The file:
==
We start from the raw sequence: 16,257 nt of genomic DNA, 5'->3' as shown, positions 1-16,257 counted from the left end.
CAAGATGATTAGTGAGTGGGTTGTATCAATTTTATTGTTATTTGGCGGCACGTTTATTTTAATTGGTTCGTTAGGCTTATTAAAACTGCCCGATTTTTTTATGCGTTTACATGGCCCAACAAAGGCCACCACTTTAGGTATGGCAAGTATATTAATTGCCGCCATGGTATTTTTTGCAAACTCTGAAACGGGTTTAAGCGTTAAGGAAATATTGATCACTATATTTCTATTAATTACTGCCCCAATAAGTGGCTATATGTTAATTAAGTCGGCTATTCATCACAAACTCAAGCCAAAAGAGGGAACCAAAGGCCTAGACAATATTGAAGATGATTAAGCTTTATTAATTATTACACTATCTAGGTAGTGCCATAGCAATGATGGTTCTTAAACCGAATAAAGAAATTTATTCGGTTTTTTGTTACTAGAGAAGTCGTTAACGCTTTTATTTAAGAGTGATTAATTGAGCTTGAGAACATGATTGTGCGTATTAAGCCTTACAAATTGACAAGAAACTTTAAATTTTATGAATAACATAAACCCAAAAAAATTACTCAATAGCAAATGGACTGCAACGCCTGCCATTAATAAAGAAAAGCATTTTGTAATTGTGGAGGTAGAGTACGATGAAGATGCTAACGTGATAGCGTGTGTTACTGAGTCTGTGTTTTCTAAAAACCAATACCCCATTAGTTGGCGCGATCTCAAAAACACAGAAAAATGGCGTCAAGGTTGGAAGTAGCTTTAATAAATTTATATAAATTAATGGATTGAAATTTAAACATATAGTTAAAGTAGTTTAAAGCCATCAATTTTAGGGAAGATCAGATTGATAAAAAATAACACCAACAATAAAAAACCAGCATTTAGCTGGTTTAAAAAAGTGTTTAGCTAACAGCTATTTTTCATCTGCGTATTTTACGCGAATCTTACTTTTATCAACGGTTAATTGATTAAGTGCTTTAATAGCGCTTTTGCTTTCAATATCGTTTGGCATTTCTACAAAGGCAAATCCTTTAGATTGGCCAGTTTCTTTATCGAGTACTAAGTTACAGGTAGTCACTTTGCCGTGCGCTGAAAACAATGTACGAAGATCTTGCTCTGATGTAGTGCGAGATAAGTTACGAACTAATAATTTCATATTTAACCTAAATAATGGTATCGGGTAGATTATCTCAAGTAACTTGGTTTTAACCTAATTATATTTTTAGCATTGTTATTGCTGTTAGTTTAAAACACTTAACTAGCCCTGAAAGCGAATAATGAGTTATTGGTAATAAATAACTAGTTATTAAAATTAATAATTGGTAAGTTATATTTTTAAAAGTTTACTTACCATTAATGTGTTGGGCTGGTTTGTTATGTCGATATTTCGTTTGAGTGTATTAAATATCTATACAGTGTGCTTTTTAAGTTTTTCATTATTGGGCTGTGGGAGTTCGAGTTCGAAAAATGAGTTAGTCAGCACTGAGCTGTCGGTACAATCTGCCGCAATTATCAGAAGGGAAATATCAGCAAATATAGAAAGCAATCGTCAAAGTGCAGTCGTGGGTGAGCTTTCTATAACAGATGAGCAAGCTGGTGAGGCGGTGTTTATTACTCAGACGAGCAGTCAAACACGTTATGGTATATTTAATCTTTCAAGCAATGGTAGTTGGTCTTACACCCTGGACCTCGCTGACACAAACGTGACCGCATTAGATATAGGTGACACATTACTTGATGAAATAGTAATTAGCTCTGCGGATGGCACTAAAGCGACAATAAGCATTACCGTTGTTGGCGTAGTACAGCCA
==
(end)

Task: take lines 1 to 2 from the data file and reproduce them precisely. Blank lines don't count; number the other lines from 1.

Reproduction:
We start from the raw sequence: 16,257 nt of genomic DNA, 5'->3' as shown, positions 1-16,257 counted from the left end.
CAAGATGATTAGTGAGTGGGTTGTATCAATTTTATTGTTATTTGGCGGCACGTTTATTTTAATTGGTTCGTTAGGCTTATTAAAACTGCCCGATTTTTTTATGCGTTTACATGGCCCAACAAAGGCCACCACTTTAGGTATGGCAAGTATATTAATTGCCGCCATGGTATTTTTTGCAAACTCTGAAACGGGTTTAAGCGTTAAGGAAATATTGATCACTATATTTCTATTAATTACTGCCCCAATAAGTGGCTATATGTTAATTAAGTCGGCTATTCATCACAAACTCAAGCCAAAAGAGGGAACCAAAGGCCTAGACAATATTGAAGATGATTAAGCTTTATTAATTATTACACTATCTAGGTAGTGCCATAGCAATGATGGTTCTTAAACCGAATAAAGAAATTTATTCGGTTTTTTGTTACTAGAGAAGTCGTTAACGCTTTTATTTAAGAGTGATTAATTGAGCTTGAGAACATGATTGTGCGTATTAAGCCTTACAAATTGACAAGAAACTTTAAATTTTATGAATAACATAAACCCAAAAAAATTACTCAATAGCAAATGGACTGCAACGCCTGCCATTAATAAAGAAAAGCATTTTGTAATTGTGGAGGTAGAGTACGATGAAGATGCTAACGTGATAGCGTGTGTTACTGAGTCTGTGTTTTCTAAAAACCAATACCCCATTAGTTGGCGCGATCTCAAAAACACAGAAAAATGGCGTCAAGGTTGGAAGTAGCTTTAATAAATTTATATAAATTAATGGATTGAAATTTAAACATATAGTTAAAGTAGTTTAAAGCCATCAATTTTAGGGAAGATCAGATTGATAAAAAATAACACCAACAATAAAAAACCAGCATTTAGCTGGTTTAAAAAAGTGTTTAGCTAACAGCTATTTTTCATCTGCGTATTTTACGCGAATCTTACTTTTATCAACGGTTAATTGATTAAGTGCTTTAATAGCGCTTTTGCTTTCAATATCGTTTGGCATTTCTACAAAGGCAAATCCTTTAGATTGGCCAGTTTCTTTATCGAGTACTAAGTTACAGGTAGTCACTTTGCCGTGCGCTGAAAACAATGTACGAAGATCTTGCTCTGATGTAGTGCGAGATAAGTTACGAACTAATAATTTCATATTTAACCTAAATAATGGTATCGGGTAGATTATCTCAAGTAACTTGGTTTTAACCTAATTATATTTTTAGCATTGTTATTGCTGTTAGTTTAAAACACTTAACTAGCCCTGAAAGCGAATAATGAGTTATTGGTAATAAATAACTAGTTATTAAAATTAATAATTGGTAAGTTATATTTTTAAAAGTTTACTTACCATTAATGTGTTGGGCTGGTTTGTTATGTCGATATTTCGTTTGAGTGTATTAAATATCTATACAGTGTGCTTTTTAAGTTTTTCATTATTGGGCTGTGGGAGTTCGAGTTCGAAAAATGAGTTAGTCAGCACTGAGCTGTCGGTACAATCTGCCGCAATTATCAGAAGGGAAATATCAGCAAATATAGAAAGCAATCGTCAAAGTGCAGTCGTGGGTGAGCTTTCTATAACAGATGAGCAAGCTGGTGAGGCGGTGTTTATTACTCAGACGAGCAGTCAAACACGTTATGGTATATTTAATCTTTCAAGCAATGGTAGTTGGTCTTACACCCTGGACCTCGCTGACACAAACGTGACCGCATTAGATATAGGTGACACATTACTTGATGAAATAGTAATTAGCTCTGCGGATGGCACTAAAGCGACAATAAGCATTACCGTTGTTGGCGTAGTACAGCCA